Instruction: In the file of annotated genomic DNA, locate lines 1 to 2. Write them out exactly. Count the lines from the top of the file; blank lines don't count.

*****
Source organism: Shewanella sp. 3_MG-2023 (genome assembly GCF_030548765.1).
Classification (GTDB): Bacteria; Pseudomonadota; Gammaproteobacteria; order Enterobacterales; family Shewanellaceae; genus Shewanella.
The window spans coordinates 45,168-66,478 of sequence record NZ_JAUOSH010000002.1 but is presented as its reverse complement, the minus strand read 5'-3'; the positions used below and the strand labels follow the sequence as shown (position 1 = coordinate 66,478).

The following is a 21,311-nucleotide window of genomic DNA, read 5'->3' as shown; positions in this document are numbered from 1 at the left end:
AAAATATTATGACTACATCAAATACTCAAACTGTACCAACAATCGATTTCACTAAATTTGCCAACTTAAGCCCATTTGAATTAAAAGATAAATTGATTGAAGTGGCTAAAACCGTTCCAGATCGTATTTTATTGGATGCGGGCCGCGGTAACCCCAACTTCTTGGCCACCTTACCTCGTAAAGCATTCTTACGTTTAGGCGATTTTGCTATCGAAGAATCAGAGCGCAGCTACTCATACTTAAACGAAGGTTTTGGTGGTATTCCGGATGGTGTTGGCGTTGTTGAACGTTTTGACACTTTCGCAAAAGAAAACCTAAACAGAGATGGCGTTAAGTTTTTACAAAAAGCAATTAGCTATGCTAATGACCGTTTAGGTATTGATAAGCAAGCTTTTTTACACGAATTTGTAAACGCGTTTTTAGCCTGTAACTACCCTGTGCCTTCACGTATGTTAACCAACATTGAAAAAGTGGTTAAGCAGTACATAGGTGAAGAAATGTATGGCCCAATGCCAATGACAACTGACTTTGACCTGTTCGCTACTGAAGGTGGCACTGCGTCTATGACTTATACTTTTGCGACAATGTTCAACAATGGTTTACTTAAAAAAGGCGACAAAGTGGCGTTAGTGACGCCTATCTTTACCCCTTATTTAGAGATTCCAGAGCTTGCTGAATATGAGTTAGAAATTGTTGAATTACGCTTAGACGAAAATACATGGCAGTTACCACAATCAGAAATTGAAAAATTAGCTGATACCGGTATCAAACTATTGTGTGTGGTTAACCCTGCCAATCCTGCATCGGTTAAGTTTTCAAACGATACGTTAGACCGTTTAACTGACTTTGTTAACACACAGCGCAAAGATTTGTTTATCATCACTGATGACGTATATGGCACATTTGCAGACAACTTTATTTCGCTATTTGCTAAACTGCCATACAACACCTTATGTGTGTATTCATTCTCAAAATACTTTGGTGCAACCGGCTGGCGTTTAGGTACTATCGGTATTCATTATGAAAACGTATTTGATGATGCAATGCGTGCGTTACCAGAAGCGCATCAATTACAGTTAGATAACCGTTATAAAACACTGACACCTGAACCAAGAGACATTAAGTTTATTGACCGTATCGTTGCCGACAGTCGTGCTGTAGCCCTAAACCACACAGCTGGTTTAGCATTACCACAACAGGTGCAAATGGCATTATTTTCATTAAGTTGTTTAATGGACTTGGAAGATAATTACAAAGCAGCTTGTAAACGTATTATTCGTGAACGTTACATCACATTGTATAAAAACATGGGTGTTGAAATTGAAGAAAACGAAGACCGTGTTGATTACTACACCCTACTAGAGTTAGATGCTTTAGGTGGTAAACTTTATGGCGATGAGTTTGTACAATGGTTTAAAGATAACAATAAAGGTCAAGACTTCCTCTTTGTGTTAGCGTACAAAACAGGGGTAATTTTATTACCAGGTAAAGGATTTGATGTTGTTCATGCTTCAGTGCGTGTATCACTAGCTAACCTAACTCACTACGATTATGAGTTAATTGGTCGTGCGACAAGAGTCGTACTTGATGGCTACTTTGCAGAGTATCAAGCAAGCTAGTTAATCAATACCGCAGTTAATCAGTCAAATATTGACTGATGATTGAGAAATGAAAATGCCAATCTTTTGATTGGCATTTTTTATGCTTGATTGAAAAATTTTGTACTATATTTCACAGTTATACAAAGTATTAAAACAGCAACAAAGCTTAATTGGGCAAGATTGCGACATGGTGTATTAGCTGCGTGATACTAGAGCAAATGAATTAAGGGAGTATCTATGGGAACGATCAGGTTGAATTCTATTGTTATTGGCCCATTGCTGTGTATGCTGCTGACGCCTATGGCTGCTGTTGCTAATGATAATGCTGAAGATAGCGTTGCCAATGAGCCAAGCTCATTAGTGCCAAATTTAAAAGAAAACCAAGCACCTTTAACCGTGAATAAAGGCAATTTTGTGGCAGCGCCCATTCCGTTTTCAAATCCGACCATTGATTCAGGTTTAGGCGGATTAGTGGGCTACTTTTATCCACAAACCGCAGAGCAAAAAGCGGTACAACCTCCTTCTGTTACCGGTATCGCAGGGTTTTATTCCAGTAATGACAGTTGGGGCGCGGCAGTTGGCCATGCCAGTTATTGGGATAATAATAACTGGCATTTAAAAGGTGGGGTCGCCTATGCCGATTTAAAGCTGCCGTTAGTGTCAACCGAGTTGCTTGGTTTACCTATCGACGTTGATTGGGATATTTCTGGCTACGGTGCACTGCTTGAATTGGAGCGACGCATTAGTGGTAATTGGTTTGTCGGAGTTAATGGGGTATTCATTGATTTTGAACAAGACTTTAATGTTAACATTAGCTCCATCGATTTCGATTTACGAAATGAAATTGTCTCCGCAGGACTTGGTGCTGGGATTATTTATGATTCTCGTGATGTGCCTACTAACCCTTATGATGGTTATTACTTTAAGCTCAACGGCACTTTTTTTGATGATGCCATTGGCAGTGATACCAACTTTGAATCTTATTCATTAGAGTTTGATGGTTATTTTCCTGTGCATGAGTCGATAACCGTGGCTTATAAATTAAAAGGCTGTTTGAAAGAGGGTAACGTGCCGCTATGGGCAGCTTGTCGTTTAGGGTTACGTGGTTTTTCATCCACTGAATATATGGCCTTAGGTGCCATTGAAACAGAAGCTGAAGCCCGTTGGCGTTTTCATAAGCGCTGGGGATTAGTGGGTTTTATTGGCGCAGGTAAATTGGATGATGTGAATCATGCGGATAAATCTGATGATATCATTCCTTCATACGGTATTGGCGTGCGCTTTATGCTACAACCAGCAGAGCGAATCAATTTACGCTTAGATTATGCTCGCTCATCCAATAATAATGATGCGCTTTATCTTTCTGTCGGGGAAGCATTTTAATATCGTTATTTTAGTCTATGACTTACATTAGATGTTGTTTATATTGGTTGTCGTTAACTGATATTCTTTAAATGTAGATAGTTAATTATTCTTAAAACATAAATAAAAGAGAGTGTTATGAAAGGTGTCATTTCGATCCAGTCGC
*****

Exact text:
Source organism: Shewanella sp. 3_MG-2023 (genome assembly GCF_030548765.1).
Classification (GTDB): Bacteria; Pseudomonadota; Gammaproteobacteria; order Enterobacterales; family Shewanellaceae; genus Shewanella.